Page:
Certain expats can receive a Dutch driver’s licence without lessons or exams: here’s why

I'll stick to biking 😬

To make the Netherlands a more attractive destination for knowledge workers, the Dutch government has set up a programme allowing them to exchange their foreign driving licences for Dutch ones.

Imagine: You’re driving along, cautiously following a car that has almost toppled three cyclists, and is now indicating right at a roundabout. You think, “Where did you learn to drive?!”. 👀

Well, they may have learnt in a different country! Many highly skilled expats use driving licences issued by their home countries and take no further tests before hitting Dutch roads.

Thanks to the government’s scheme, those who are considered knowledge workers can just exchange their existing licence for a Dutch one, BD.nl explains.

Who counts as a knowledge worker? This is someone whose knowledge of a certain specific subject is their capital. They usually work in academia, science or law.

Different countries, different roads

The main issue? Differences in road rules can lead to dangerous mistakes by drivers who are used to foreign conventions.

READ MORE | Why driving in the Netherlands is stressful: My experience of living in the Netherlands

John Dekker of Dekker Driving School explains to BD.nl, “People from outside Europe, in particular, have a lot of difficulty getting used to Dutch traffic. The traffic culture and infrastructure are very different in the countries where they come from.”

And it’s not just how these expats were taught that Dutch driving instructors are wary of, but whether they were taught at all.

READ MORE | How to get a Dutch driver’s licence: the ultimate guide

“Eighty percent of the people I teach who have exchanged their driver’s license in this way have never even driven a car. In India you can buy a driver’s license for a few cents,” warns Sartip Chay from Simplicity Driving School.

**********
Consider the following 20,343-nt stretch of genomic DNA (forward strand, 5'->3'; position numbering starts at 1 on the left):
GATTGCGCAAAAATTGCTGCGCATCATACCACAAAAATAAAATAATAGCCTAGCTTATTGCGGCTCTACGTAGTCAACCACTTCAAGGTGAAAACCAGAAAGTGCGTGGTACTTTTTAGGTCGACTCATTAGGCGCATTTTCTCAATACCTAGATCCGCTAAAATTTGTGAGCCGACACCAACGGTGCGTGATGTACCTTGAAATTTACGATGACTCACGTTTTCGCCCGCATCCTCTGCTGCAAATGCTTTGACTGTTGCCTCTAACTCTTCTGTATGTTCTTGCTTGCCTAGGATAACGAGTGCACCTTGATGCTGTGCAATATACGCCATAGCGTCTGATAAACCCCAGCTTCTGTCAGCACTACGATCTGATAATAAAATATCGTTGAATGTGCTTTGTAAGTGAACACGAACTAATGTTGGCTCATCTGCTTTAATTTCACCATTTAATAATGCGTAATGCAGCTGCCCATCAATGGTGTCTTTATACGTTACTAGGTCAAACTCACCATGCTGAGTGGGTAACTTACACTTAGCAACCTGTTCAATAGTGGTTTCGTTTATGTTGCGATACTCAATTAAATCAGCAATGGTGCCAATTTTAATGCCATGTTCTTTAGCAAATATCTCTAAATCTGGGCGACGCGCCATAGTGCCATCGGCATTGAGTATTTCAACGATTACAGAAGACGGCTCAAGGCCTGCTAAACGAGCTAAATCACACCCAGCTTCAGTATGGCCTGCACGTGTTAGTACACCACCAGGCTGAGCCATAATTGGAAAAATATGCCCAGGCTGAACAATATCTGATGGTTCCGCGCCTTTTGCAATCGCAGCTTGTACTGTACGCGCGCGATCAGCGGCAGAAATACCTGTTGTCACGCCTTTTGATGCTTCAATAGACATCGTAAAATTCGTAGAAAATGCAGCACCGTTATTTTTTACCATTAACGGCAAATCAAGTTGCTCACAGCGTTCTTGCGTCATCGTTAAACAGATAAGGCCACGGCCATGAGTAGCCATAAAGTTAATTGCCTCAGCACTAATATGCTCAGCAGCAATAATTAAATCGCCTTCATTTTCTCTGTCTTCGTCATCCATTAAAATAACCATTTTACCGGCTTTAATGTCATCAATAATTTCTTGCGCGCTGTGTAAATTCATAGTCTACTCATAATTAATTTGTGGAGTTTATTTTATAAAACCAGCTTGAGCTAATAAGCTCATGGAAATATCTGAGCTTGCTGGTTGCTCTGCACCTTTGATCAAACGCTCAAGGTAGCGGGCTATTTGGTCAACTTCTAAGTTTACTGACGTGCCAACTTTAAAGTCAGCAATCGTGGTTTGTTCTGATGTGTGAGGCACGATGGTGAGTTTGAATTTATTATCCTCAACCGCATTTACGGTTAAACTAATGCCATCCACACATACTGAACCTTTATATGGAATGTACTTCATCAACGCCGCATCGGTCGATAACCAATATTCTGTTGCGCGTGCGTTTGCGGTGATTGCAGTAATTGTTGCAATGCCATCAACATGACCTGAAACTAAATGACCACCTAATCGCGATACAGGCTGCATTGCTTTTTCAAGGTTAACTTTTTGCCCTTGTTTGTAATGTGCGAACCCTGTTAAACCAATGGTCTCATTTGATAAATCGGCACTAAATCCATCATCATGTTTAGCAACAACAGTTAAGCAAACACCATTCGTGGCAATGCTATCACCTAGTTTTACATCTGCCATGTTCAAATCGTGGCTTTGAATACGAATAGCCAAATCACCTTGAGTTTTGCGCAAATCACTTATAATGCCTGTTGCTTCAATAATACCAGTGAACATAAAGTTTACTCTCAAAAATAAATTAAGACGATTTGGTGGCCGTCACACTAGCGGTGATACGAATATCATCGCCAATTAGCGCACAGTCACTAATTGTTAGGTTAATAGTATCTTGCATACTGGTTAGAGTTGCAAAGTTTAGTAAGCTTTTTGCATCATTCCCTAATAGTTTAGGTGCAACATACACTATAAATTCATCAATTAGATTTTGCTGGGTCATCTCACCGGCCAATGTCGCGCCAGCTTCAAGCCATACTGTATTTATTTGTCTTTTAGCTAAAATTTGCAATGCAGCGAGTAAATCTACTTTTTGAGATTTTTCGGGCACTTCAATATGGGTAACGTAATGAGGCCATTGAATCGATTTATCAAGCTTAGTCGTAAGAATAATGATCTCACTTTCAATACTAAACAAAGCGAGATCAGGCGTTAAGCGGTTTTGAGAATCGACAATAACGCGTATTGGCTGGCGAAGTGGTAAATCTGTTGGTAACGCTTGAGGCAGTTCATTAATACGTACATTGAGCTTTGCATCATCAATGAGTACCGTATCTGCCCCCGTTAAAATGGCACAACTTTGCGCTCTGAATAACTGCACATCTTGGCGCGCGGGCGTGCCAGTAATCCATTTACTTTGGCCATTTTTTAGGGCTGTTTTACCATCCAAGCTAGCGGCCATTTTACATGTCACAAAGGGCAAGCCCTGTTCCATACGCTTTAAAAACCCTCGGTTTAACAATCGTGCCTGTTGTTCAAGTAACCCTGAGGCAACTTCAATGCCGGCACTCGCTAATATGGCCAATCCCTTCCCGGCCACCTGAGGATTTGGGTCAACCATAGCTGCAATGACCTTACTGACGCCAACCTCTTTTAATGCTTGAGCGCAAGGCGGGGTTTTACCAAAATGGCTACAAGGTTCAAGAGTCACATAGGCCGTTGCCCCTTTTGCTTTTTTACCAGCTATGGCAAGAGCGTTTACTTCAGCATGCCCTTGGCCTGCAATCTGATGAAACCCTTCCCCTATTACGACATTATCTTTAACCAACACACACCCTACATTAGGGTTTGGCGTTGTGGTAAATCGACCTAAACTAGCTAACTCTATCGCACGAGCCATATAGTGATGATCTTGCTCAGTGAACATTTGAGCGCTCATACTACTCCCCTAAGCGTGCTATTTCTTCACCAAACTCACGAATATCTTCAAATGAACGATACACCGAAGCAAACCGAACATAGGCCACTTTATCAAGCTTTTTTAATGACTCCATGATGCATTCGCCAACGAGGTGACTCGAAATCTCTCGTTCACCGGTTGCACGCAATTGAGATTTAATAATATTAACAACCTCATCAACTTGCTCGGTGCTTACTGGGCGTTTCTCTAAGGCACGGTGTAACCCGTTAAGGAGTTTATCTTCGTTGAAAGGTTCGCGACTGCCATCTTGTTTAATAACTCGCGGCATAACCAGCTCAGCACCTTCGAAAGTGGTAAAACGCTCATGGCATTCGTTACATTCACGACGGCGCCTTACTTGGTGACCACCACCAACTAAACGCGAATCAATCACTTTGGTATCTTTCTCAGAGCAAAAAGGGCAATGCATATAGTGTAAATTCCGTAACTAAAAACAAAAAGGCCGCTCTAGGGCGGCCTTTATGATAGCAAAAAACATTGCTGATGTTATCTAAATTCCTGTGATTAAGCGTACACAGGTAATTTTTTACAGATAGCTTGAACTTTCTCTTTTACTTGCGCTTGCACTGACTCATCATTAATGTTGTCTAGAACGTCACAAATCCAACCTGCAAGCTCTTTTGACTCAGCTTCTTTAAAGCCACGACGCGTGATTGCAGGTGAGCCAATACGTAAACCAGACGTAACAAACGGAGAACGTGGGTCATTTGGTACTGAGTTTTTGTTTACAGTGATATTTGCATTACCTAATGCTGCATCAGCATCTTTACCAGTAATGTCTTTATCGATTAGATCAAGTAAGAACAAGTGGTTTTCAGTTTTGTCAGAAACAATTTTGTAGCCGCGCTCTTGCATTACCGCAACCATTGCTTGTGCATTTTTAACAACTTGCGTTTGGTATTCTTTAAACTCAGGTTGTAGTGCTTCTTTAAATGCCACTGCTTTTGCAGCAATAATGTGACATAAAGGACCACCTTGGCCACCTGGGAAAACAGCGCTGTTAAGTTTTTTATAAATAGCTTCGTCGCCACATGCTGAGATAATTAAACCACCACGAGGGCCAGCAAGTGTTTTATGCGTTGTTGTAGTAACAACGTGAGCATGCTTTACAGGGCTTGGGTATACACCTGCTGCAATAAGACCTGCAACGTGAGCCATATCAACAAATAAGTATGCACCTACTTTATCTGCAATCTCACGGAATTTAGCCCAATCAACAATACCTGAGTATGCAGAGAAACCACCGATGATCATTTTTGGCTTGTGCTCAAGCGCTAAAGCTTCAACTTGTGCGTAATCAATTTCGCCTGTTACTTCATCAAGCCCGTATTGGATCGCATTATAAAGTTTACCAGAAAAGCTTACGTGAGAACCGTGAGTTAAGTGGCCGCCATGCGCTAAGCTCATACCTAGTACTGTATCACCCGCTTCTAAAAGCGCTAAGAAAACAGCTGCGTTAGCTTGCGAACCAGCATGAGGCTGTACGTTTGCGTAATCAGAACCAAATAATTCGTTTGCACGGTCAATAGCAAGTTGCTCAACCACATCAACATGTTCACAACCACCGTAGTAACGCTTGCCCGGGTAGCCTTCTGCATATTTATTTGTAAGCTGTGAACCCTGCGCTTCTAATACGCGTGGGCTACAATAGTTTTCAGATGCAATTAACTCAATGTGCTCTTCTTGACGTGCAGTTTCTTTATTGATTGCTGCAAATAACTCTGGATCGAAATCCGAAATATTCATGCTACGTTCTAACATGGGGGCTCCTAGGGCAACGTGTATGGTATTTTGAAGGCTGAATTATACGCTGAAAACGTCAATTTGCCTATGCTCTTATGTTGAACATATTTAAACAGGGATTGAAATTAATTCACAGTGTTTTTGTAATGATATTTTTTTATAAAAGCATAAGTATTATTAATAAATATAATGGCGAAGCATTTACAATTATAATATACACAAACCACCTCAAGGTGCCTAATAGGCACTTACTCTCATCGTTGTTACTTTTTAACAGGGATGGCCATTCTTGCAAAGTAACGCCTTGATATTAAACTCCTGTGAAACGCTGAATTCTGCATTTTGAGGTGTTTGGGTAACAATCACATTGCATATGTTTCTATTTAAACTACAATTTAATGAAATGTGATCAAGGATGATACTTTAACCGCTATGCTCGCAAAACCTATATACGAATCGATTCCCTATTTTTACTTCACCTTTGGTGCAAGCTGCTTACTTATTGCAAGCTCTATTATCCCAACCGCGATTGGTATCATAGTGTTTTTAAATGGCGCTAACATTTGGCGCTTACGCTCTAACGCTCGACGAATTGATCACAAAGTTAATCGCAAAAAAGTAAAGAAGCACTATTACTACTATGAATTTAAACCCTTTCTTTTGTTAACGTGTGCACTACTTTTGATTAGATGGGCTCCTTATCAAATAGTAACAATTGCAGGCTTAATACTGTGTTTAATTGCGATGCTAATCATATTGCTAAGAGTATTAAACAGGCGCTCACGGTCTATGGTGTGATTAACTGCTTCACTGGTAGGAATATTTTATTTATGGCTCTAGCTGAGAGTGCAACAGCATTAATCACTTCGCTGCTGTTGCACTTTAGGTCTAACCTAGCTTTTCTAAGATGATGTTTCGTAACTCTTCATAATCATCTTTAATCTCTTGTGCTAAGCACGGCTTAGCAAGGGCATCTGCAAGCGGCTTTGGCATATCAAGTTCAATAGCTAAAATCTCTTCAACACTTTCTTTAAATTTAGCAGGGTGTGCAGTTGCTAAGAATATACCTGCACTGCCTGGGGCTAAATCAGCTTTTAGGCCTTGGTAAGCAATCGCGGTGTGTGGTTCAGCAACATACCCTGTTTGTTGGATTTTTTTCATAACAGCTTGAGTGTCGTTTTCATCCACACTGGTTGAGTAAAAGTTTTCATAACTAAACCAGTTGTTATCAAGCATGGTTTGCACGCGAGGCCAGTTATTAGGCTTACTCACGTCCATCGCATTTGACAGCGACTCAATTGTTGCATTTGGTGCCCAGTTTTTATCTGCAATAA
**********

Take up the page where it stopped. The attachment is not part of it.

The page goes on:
Help is at hand

In a bid to develop expat workers’ knowledge of the Dutch traffic environment, the ministry is working on an English-language brochure about Dutch traffic rules and signs.

READ MORE | Dutch Quirk #102: Refuse to drive drunk, but biking drunk is fine (of course)

However, driving instructors believe that mandatory driving lessons for new expat workers is a better solution.

In particular, this would improve their road awareness and safety.

Do you think the driving license exchange is an unsafe scheme? Let us know your thoughts in the comments below.

Feature Image:Depositphotos
Lottie Gale 🇬🇧
Lottie Gale 🇬🇧
Lottie joins DutchReview as an editorial intern after gaining a Bachelor’s in English from her native England. She continues to pursue all things literature in her MA Literature Today at Utrecht University. She is loving life here, and the ever-looming rainclouds often make it feel like a home from home. Lottie arrived to complete her studies and hone her writing skills — she’ll stay for the Dutch tranquility, tulips and tompouce.


  1. The way that the Netherlands does this is unfair. How can they accommodate a license from a country for a person with the 30% ruling, but a person that doesn’t have the 30% ruling yet from the same country doesn’t get to exchange their license??